Ahead of the full integration that is planned for the new Electronic Travel Authorisation (ETA) scheme in 2024, the government has announced that the scheme will be put in place for select visitors from as early as October 2023.
According to reports, the ETA scheme, a new addition to the UK travel system, will be in action for all travellers arriving in the UK from the Gulf Cooperation Council states and Jordan beginning in October of this year. This will begin prior to the complete introduction of the ETA scheme that is planned to come in 2024 for all travellers entering from outside the UK.
The very first travellers who will need to apply for an ETA in October will be Qatari travellers, followed by travellers from all other GCC states and Jordan, which will be introduced to the ETA scheme in February of 2024. By the end of 2024, it is intended for all non-British and Irish nationals from countries outside of the UK to be required to have an ETA.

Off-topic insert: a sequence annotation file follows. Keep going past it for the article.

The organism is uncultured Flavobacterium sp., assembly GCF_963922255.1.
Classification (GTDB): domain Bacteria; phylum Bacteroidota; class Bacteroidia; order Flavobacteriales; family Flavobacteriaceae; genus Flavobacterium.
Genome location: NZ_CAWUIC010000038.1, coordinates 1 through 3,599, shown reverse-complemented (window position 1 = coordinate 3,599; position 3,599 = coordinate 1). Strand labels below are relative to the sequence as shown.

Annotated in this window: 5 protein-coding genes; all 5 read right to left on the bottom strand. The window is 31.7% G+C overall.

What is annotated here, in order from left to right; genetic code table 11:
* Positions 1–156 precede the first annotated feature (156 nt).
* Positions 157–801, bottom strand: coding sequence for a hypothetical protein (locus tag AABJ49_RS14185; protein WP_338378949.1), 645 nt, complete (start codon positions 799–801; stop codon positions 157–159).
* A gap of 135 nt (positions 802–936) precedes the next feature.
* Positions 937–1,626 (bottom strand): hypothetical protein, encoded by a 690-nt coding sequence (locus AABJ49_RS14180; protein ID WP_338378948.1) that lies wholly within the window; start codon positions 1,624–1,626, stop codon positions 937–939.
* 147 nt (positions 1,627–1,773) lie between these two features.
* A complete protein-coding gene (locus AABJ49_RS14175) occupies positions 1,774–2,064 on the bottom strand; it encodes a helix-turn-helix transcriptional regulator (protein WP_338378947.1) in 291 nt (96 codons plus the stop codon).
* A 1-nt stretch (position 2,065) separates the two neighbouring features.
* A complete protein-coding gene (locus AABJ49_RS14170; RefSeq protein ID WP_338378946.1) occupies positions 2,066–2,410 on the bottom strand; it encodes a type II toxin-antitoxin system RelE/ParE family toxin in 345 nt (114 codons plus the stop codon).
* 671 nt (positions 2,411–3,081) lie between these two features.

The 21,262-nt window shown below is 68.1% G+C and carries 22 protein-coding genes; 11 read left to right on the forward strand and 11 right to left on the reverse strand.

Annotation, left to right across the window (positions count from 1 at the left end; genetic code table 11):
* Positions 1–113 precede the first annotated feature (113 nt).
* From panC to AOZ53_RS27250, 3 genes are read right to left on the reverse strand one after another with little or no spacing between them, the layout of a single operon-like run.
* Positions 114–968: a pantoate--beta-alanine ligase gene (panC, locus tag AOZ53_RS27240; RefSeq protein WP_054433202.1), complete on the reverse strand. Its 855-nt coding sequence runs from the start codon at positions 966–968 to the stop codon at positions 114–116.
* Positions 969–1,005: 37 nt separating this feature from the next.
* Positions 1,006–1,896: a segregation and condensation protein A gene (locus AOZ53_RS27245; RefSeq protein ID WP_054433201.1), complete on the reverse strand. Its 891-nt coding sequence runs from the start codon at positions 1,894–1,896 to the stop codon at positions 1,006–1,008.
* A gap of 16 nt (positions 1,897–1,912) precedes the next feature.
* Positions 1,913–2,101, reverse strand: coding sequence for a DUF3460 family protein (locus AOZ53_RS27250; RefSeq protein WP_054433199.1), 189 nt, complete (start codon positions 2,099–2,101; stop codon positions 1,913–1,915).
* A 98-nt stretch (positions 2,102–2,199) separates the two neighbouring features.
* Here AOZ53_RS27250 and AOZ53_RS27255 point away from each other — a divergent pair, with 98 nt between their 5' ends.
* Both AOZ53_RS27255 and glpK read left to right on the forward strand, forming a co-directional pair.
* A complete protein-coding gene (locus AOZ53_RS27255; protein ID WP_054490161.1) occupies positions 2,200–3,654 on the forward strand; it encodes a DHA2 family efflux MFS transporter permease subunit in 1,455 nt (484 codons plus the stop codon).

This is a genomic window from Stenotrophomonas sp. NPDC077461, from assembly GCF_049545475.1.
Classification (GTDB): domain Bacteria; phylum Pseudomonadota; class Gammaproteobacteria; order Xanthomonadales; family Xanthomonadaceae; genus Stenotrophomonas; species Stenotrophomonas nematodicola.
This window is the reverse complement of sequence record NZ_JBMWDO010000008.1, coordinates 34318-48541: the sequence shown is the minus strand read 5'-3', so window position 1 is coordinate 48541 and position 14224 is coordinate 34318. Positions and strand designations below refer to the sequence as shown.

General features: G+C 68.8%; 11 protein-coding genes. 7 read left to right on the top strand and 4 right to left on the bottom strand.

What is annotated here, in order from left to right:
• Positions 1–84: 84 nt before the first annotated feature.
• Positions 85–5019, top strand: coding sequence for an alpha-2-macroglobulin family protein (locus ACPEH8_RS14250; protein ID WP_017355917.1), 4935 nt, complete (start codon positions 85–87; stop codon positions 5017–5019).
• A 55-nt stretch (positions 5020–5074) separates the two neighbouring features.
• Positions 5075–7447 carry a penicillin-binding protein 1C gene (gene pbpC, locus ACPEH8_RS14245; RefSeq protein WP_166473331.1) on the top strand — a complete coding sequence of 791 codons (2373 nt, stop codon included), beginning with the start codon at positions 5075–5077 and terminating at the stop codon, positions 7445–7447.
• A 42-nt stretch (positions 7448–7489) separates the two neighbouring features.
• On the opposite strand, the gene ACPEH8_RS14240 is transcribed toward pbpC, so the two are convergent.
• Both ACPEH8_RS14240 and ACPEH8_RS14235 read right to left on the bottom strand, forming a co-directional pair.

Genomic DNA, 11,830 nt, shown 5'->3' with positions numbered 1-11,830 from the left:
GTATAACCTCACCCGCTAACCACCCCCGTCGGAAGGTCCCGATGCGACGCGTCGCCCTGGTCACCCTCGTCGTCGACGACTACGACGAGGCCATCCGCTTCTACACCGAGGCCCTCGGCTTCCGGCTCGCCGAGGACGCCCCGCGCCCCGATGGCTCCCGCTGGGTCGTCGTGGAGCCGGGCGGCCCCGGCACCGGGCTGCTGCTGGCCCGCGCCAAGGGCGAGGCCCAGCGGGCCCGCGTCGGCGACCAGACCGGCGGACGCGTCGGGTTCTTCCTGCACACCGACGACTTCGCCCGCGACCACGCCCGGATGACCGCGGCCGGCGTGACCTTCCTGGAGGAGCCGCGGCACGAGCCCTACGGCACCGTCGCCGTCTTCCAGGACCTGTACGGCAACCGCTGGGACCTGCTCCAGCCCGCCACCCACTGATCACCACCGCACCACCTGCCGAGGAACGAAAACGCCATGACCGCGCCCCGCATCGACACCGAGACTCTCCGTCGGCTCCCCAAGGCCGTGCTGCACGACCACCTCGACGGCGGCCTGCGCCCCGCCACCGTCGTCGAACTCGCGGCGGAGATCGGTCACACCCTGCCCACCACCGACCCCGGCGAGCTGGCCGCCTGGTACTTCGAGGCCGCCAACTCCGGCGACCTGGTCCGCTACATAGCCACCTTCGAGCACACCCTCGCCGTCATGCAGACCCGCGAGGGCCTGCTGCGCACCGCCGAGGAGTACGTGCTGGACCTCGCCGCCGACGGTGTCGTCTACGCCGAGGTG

A statement releasing this information was provided by the government on Thursday the 9th of March. According to the statement, the cost of an ETA “will be in line with similar international schemes, and individuals can make multiple visits to the UK over a two-year validity period”. This adheres to similar rules as the EU’s ETIAS scheme, which will cost €7 for a period of three years once it is introduced in 2024.
Travellers who are British and Irish nationals will not be required to have an ETA to travel to the UK unless they are arriving in the UK via Ireland. The government clarified that travellers who are legal residents of Ireland “will not need an ETA when travelling to the UK from within the Common Travel Area”.
As previously announced by government sources when discussing the introduction of the ETA scheme, travellers will be required to go through an application process that includes the requirement for biometric details and the answers to a set of suitability questions.
Robert Jenrick, the immigration minister, said, “Strengthening our border remains one of the government’s top priorities. ETAs will enhance our border security by increasing our knowledge about those seeking to come to the UK and preventing the arrival of those who pose a threat.
“It will also improve travel for legitimate visitors, with those visiting from Gulf Cooperation Council states being among the first to benefit.”
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